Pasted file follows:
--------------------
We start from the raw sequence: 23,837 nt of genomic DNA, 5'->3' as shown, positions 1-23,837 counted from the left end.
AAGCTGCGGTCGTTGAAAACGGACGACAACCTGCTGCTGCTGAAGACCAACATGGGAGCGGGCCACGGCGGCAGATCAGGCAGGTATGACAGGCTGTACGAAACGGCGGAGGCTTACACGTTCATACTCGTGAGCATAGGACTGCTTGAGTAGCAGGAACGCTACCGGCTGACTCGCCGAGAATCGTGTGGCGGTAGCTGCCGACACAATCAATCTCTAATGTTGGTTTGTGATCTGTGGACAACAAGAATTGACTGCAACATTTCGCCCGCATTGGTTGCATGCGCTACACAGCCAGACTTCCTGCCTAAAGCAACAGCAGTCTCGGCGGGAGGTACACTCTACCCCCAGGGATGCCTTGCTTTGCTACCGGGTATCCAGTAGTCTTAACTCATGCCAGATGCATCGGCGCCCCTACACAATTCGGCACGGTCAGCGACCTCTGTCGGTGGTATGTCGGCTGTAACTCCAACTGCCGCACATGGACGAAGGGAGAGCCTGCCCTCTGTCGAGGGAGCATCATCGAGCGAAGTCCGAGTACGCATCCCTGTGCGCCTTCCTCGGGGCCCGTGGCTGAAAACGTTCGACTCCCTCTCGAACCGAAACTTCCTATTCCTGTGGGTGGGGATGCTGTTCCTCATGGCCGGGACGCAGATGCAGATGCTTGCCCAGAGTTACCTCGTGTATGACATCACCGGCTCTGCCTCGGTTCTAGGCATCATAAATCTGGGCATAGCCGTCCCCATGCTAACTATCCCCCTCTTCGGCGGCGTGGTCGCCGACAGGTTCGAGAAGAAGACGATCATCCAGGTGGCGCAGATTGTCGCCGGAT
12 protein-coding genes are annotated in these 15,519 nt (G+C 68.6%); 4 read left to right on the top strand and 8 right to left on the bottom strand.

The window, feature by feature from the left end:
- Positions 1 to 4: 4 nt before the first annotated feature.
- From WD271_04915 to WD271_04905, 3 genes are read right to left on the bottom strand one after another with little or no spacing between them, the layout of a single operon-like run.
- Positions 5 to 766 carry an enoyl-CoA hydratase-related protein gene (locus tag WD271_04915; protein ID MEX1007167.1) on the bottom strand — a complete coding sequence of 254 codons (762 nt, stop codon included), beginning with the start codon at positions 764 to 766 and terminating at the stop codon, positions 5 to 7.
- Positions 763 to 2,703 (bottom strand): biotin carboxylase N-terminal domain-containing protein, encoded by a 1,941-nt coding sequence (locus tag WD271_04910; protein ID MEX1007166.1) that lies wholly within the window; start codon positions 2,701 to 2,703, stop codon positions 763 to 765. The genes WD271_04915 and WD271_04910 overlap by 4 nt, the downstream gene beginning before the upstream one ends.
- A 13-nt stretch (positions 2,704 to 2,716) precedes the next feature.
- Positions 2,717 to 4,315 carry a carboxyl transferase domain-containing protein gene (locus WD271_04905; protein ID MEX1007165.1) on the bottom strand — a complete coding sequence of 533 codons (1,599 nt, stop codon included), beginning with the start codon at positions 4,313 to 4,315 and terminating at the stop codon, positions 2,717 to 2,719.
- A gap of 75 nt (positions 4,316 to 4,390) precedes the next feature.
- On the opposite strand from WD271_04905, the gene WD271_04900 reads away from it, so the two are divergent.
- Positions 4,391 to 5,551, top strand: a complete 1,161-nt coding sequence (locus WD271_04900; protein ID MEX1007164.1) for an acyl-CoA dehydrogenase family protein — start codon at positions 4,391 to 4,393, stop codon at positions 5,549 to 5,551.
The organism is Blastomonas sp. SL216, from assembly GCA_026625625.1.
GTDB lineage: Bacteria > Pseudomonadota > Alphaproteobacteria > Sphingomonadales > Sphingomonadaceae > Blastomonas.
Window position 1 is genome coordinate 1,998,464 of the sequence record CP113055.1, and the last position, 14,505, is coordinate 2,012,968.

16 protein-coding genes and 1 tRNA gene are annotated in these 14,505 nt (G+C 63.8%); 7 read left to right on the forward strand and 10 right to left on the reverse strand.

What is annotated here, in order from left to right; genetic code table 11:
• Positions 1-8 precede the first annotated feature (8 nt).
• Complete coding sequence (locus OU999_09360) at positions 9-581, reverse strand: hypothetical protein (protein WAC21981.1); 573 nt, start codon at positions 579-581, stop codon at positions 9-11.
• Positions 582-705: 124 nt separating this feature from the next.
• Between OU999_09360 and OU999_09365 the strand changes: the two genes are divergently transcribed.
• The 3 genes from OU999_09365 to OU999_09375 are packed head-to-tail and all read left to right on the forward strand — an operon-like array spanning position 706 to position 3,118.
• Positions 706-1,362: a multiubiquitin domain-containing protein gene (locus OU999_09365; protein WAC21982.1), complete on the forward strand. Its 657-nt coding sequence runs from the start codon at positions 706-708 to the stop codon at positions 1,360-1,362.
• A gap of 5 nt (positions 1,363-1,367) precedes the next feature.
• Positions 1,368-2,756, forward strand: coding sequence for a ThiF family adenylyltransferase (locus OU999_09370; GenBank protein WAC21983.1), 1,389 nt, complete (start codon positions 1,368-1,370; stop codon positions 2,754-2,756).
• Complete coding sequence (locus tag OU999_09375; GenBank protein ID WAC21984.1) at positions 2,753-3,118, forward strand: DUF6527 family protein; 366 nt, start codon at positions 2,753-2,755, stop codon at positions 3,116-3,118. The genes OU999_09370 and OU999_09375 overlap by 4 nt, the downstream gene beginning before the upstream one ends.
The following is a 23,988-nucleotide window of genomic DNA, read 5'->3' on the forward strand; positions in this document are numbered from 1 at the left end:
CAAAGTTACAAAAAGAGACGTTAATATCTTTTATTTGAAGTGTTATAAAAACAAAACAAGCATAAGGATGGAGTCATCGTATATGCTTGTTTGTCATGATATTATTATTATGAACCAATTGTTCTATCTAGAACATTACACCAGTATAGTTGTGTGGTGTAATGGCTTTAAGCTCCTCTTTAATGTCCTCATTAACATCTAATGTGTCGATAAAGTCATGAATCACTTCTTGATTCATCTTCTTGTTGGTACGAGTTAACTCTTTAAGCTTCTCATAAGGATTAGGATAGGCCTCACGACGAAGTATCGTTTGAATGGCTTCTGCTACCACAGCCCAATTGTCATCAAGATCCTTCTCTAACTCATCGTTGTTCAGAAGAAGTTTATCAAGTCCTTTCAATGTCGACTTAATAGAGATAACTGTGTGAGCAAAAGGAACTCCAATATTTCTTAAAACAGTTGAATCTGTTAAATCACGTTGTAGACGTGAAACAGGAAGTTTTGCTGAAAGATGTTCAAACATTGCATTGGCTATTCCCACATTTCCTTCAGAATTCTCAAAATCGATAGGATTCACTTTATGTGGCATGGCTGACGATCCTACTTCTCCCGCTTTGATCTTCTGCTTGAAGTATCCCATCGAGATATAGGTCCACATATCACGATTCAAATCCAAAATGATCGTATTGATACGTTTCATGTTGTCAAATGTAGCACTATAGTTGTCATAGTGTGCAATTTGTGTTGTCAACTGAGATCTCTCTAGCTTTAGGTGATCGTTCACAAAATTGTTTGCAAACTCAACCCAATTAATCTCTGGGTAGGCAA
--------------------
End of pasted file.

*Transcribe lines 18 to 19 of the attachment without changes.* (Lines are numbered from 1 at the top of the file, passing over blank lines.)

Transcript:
What is annotated here, in order from left to right; genetic code table 11:
• Positions 1-8 precede the first annotated feature (8 nt).